The Daily Tar Heel

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Saturday January 22nd

Chapel Hill chorus changes name to Voices

When the group formerly known as the Chapel Hill Community Chorus doesn’t sound exactly right, member Jane Thurston said it hurts all the members.

That’s why, after more than 30 years of existence, the chorus is rebranding itself to convey its quality and the variety of its membership and audience.

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Time: 8 p.m. Dec. 16 and 3 p.m. Dec. 17
Location: Hill Hall
Tickets: $6 for students, $18 for the general public

The Chapel Hill Community Chorus recently announced that it is changing its name to Voices.

Sally Jones is a board member of the chorus and has sung in it for six years. She said the new name better represents the chorus because it is more prestigious than the original name implied.

“When it started out, it was much more, ‘anyone that wants to sing can come and sing,’” she said.

“Nowadays, it’s a much more experienced group of singers. We’re much more than an amateur chorus.”

The group has more than 100 members, ranging from undergraduate students to senior citizens.

Thurston is a board member and has sung with Cantari, the a cappella choir within Voices, for six years.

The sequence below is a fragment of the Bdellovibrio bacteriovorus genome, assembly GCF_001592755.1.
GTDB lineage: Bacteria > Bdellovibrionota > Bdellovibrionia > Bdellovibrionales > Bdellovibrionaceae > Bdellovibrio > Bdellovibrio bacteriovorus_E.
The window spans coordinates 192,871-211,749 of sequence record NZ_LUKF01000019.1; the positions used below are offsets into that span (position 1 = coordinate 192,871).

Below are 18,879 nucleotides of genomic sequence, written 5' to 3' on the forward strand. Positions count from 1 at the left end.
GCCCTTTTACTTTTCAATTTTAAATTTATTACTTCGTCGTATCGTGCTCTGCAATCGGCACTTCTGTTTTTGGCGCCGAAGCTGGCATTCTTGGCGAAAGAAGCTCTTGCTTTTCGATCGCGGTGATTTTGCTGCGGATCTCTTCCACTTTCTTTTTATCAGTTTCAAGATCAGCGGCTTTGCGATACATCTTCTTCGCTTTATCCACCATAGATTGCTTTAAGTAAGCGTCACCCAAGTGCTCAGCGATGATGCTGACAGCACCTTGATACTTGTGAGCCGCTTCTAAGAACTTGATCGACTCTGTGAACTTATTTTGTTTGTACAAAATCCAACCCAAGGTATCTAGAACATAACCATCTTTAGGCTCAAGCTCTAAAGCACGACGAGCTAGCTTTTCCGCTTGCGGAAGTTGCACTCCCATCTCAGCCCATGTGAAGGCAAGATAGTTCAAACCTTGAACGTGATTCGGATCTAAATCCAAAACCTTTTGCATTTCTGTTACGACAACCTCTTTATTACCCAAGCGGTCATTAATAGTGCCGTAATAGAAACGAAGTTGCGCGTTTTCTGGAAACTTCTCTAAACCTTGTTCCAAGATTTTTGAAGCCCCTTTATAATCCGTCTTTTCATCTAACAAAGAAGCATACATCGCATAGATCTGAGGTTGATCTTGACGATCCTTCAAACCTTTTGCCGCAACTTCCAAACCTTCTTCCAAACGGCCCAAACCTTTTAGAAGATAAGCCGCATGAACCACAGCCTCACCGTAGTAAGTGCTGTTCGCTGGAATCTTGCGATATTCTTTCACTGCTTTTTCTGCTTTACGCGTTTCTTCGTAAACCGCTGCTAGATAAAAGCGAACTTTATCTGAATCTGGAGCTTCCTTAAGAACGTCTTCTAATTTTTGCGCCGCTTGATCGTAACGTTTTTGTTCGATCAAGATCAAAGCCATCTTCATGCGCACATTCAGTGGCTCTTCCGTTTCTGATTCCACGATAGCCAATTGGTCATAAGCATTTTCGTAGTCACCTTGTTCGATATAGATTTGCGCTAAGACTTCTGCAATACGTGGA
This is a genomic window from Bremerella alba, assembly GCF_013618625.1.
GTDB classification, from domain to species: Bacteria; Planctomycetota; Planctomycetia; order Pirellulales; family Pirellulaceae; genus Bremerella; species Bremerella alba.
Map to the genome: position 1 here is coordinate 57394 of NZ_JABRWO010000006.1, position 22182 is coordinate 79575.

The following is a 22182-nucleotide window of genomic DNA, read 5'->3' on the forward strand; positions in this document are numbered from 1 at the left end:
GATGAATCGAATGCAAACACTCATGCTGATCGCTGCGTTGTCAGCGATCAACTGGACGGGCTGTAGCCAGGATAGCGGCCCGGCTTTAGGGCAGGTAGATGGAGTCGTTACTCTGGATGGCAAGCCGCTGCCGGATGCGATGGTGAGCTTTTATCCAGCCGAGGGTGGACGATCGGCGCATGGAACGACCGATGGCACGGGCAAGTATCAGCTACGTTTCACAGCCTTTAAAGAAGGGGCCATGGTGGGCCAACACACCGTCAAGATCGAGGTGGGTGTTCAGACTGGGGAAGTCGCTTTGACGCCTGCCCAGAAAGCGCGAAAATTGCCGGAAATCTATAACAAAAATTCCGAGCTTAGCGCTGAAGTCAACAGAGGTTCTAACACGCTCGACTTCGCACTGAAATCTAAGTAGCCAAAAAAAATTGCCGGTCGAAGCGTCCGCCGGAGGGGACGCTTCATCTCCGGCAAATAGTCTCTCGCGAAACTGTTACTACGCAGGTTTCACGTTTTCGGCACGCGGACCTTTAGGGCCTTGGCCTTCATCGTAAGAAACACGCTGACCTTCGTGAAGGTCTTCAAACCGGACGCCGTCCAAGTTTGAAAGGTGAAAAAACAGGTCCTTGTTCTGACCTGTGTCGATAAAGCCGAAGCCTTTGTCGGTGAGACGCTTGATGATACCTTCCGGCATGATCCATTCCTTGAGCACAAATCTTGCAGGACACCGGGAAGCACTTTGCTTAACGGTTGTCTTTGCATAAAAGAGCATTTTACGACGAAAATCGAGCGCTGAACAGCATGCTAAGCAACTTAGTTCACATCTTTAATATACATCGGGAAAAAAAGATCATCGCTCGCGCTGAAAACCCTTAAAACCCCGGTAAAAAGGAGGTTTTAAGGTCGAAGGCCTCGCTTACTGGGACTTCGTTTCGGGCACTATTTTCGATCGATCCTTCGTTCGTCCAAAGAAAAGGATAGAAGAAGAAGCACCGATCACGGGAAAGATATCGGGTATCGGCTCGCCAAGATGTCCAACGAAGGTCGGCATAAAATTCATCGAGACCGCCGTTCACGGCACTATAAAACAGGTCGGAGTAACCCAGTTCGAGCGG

Members have to audition and can be asked to leave if their voice isn’t working with the overall sound, she said.

They asked Jonathan Prince, a brand consultant and next-door neighbor of a singer, for help finding a name that better represented their rigorous standards and was easy to remember, Thurston said.

In order to find the name that best fit the chorus, he surveyed community members to find out how well-known the chorus was and what the current name meant to people.

“Any time you change the name of something in the community, you have to be careful because people are going to be attached to it,” Thurston said.

The group ultimately decided on Voices because it was simple but meaningful, Jones said.

Not all members think the new name is an improvement.

“I have mixed feelings about it,” said Andy Champion, a member of Cantari and a UNC junior.

“On the one hand, it’s catchier, but Chapel Hill Community Chorus identified us more with the community, which I did like. When people ask me who I sing with, I still say that.”

Even though the chorus is somewhat exclusive, community is a key part of its identity, Thurston said. She said the variety of ages within each section makes it feel like a family.

“It’s really great that we have people from all ages and walks of life together.”

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